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Area students conduct research at McNeese

Area students conduct research at McNeese

Zeadrick Williams Conducts Research Sawyer McMicken and Dr. Omar Christian Inspect Petri Plates Rasheed Leath Uses Rotary Evaporator
Photos from left to right:
1. Zeadrick Williams, a first year SEED scholar, prepares to do chromatography using the Biotage equipment in a McNeese chemistry lab for his research project on antioxidant metabolites, or natural products, from a southwest Louisiana collection of coastal plain St. John's wort that could play a vital role in the prevention of diseases.
2. Sawyer McMicken, left, and Dr. Omar Christian inspect a petri plate coated with plant extracts for anti-mosquitocidal activity. McMicken, a junior from the Louisiana School for Math, Science and the Arts in Natchitoches, is one of three area students, including two Barbe High School students, gaining experience in chemistry research this summer through the McNeese State University Chemistry Department.
3. Rasheed Leath, left, uses the rotary evaporator to remove organic solvent from his reaction mixture for his research project as part of the summer SEED program at McNeese State University under the supervision of Dr. Ron Darbeau.

(July 23, 2012) Most high school students spend their summer vacations anywhere but in a chemistry lab, but a group of area students have been conducting hands-on research this summer under the mentorship of professors in the McNeese State University Chemistry Department.

Two local high school students are recipients of an American Chemical Society 2012 Project SEED Fellowship. They are Rasheed Leath, a senior from Washington Marion High School, and Zeadrick Williams, a junior from LaGrange High School.

The Science Experience for the Economically Disadvantaged (SEED) program provides promising high school chemistry students with summer research opportunities, according to Dr. Omar Christian, assistant professor of chemistry, mentor and program coordinator.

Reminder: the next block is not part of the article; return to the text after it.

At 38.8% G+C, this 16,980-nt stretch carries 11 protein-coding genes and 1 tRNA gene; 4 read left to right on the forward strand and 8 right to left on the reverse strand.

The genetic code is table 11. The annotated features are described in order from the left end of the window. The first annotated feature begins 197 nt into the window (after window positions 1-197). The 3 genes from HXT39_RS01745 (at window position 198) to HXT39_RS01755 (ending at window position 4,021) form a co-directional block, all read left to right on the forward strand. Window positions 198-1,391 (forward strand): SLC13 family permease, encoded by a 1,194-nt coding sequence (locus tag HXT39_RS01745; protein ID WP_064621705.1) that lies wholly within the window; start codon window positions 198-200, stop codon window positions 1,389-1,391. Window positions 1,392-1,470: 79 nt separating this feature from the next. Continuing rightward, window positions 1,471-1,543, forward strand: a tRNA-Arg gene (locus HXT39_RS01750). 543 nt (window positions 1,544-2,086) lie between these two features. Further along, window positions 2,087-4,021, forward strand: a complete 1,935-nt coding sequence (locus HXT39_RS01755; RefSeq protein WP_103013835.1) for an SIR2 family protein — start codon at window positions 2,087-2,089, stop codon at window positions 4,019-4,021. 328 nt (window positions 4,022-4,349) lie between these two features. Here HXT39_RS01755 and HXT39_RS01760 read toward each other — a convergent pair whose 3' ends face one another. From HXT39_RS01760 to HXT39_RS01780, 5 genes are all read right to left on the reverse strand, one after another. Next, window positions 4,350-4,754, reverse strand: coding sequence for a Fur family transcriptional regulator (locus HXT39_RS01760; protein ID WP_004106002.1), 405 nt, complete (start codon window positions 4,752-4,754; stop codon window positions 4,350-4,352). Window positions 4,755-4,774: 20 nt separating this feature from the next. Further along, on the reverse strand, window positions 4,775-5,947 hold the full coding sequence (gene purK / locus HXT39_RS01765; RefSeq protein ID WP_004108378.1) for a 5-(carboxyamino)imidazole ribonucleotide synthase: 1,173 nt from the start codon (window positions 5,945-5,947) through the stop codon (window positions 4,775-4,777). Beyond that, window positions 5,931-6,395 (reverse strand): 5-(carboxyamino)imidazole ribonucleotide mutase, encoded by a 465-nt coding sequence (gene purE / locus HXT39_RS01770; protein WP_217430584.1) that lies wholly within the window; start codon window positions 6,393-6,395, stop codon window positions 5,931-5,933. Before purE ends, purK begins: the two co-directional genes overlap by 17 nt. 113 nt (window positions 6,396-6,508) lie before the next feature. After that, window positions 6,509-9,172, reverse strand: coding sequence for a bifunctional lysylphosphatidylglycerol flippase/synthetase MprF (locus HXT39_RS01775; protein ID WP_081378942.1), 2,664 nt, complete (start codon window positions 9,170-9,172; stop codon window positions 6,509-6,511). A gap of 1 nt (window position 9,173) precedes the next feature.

The SEED project is funded jointly by the national ACS and the local Southwest Louisiana section of the ACS.

"An important feature of this program is the emphasis on career development and encouraging students to pursue higher education and careers in chemistry and the natural sciences," said Christian. Dr. Ron Darbeau, chemistry professor and head of the chemistry department, is also a mentor.

Leath is a returning SEED scholar working with Darbeau's group on a project focused on the generation of highly reactive positively charged carbon fragments called carbocations.  Darbeau's group has pioneered a new method of forming these carbocations called hyperdeamination.

Williams is working with Christian's group investigating antioxidant metabolites/natural products from a southwest Louisiana collection of coastal plain St. John's wort (Hypericum brachyphyllum). These antioxidant metabolites are thought to play a vital role in the prevention of diseases like cancer and atherosclerosis, which are linked to oxidative damage.

"This is my second year in the SEED program and I am grateful to my chemistry teacher, Talitha Pitrie, who encouraged me to apply for the program," said Leath, who was at the top of his class in chemistry. He was "hooked" after that first summer.

Leath, who is one of 13 siblings, plans to attend McNeese this fall and major in chemical engineering. "I enjoy both math and chemistry, so this major will incorporate both of those," he said. "Also, thanks to this program, I have two years of hands-on lab experience when I start classes this fall."
Williams is enjoying his summer in the lab. "I like science, especially chemistry, and this has been a great experience." Williams, an A student in chemistry, was recommended by his chemistry teacher, Darrell McDaniel, for the summer program.

"I enjoy performing research tasks using the hi-tech instruments here in the chemistry labs at McNeese," said Williams. "This is both a great opportunity and a learning experience for me."

Christian said these students gain valuable experience with cutting-edge techniques, write a comprehensive report and present their research findings at the end of July.

The chemistry department is also providing research opportunities for three other area students - two from Barbe High School and one from the Louisiana School for Math, Science and the Arts in Natchitoches. They are Diego Padilla-Chargoy, a junior, and Keenan Gayle, a sophomore, both from Barbe, and Sawyer McMicken, a junior from LSMSA.

Gayle likes his math and science classes in school and is interested in engineering after high school. "Dr. Christian recruited me for this summer research opportunity and this will give me some research and lab experience for my chemistry and biology classes in high school."

The principal aim of both summer programs, according to Christian, is the introduction of motivated high school scholars to current chemical research under the mentorship of college faculty.